Will Martin writes: Even before J.K. Rowling came onto the scene, plenty of heads were being scratched in the creative writing world, worrying about economic success – everyone, so we are told, wants to be the next ‘best seller’.
But what, exactly, is it that makes a book literary and enjoyable; what makes it sell? Any self-respecting writer will tell you that there are many tricks of the trade; writing is, after all, an art, and technique – talent, even – is essential.
Teaching creative writing has, too, long been a bone of contention, with many arguing that art cannot be taught; indeed, Stephanie Vanderslice’s fantastic Rethinking Creative Writing explores this very subject – how do teachers of creative writing engage and stimulate their students? How do writers learn?
But apparently it is all much simpler than we have been led to believe. The key to success lies in an algorithm.
Straddling many genres, forms and authors, Yejin Choi (an assistant professor at Stony Brook University), and her team of dedicated researchers (and myriad computers), used ‘systematic analyses’ to compare the first 1000 sentences of 800 books downloaded from Project Gutenberg.
Paring the text down, the researchers noticed many traits that occurred again and again across ‘less successful’ books, in comparison with best-sellers – including a heavier reliance on verbs (especially those ‘explicitly descriptive of actions and emotions’) and adverbs, foreign words and clichéd phrases.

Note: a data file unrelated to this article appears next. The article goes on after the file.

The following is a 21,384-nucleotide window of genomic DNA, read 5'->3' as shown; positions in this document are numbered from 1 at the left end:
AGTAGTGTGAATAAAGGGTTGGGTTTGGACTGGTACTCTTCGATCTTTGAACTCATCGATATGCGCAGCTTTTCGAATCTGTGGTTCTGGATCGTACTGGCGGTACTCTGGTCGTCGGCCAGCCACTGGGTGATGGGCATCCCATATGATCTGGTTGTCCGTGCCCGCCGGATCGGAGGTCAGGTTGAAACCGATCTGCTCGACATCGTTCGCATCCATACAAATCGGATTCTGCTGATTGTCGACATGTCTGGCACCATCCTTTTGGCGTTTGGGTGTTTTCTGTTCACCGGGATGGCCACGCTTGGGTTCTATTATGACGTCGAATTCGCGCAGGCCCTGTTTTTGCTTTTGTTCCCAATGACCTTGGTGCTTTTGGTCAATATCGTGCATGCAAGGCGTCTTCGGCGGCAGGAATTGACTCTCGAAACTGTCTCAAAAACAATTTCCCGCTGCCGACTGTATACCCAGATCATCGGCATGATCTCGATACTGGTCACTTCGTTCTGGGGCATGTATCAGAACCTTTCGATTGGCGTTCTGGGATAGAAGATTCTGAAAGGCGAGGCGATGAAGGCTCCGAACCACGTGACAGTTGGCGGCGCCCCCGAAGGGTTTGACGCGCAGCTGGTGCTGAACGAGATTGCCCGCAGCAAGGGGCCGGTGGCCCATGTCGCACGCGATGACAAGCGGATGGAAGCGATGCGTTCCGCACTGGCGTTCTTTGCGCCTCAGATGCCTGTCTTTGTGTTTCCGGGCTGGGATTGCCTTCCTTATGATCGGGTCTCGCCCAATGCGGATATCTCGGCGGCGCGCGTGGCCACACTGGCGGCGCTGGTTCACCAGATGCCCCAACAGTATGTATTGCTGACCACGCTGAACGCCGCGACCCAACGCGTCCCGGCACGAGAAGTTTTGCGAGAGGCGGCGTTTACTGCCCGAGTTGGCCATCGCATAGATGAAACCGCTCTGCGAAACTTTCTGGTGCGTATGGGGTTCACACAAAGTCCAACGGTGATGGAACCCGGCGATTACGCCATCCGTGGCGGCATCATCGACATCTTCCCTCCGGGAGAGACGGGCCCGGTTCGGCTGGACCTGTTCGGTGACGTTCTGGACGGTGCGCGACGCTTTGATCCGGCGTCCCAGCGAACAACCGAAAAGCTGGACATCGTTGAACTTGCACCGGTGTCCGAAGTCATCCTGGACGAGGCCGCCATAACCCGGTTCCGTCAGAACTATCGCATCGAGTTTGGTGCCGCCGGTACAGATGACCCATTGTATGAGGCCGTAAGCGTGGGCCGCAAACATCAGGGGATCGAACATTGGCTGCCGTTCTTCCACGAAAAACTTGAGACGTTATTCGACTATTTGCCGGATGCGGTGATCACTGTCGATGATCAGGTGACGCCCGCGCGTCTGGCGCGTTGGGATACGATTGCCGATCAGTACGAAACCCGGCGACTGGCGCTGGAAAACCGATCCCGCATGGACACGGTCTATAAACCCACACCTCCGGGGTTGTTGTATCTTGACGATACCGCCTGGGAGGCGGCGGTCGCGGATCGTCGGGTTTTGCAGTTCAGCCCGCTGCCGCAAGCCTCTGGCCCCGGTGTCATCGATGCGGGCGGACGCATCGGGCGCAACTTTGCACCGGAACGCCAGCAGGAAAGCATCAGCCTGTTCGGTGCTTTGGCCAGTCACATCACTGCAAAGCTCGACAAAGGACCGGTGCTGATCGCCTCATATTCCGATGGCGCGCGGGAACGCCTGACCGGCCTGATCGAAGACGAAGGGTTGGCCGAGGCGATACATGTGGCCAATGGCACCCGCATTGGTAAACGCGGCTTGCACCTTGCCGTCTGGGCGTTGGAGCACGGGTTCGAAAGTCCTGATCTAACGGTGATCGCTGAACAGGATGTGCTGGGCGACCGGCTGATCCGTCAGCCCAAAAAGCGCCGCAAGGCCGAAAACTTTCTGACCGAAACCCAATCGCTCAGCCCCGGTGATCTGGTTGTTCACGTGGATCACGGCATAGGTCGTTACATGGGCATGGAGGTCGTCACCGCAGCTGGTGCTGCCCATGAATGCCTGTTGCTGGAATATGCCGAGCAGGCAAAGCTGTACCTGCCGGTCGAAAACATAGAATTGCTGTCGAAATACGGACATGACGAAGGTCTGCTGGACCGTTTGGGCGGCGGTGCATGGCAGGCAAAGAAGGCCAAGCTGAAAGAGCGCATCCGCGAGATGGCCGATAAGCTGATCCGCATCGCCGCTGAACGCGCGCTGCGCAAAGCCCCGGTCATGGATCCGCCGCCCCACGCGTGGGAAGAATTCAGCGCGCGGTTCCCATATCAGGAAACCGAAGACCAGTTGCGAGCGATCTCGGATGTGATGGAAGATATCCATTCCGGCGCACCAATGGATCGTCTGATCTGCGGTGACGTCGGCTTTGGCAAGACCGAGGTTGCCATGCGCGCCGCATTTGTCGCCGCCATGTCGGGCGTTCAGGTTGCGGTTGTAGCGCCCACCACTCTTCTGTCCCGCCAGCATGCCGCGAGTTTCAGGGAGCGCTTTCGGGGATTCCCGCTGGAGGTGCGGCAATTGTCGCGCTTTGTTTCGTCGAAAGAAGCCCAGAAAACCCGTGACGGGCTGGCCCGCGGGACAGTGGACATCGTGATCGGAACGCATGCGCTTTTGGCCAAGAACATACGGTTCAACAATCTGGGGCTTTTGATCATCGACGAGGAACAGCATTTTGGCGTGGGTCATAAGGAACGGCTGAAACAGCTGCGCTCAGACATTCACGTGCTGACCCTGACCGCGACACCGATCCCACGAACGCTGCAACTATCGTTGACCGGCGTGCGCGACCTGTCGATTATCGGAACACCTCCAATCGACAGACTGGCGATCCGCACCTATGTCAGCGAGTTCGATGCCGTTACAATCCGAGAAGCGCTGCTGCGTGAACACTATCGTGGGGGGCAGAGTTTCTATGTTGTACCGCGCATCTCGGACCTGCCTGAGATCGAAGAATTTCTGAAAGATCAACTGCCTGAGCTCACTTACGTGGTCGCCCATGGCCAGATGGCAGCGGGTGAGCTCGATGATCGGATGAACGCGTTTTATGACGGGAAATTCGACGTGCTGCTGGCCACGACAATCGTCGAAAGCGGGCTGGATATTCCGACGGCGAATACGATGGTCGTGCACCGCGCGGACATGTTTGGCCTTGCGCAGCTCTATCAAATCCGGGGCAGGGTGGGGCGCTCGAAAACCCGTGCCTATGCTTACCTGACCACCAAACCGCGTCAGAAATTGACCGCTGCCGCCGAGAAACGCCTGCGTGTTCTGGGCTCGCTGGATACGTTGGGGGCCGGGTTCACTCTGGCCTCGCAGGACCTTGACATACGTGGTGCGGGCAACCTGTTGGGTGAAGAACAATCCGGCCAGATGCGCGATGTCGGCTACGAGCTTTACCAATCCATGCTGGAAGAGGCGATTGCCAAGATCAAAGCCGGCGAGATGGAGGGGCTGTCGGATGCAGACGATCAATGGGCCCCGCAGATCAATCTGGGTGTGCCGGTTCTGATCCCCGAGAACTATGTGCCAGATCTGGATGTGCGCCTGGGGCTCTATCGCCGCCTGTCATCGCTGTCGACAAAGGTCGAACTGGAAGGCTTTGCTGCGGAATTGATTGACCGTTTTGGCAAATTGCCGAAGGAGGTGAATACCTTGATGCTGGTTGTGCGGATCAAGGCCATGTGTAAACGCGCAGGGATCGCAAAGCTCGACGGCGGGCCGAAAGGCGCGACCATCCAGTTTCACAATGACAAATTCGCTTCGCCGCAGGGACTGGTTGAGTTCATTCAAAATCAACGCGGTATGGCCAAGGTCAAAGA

By compiling this extensive research, Choi has created an algorithm that, she says, can distinguish ‘highly successful literature from its less successful counterpart’ with 84% accuracy.
Algorithms are certainly flavor of the month – the Bookseller recently announced the release of Tristano, by Nanni Balestrini and An Alogrithm. Verso Books’ 4000-strong print run will produce 4000 different books. Each one will be one of 109,027,350,432,000 possible variations, with all ten chapters consisting of fifteen pairs of paragraphs in randomized positions.
Most remain convinced, however, that algorithms can’t hold the key to the future. As James McConnachie, writer and editor of The Author, tells the Guardian: ‘If computers can write successful books, how about we let computers read them as well? Then real readers can get on with the true business of reading, which is an encounter with another human consciousness – with a writer’s voice’.
So perhaps we shouldn’t let computers take over creative writing just yet. In the words of Stephanie Vanderslice in a recent interview, ‘The theme of Rethinking Creative Writing is that creative writing programs really need to be more reflective about the extent to which they’re preparing students for writing in the twenty-first century, to be more responsive to the world in which writers write today.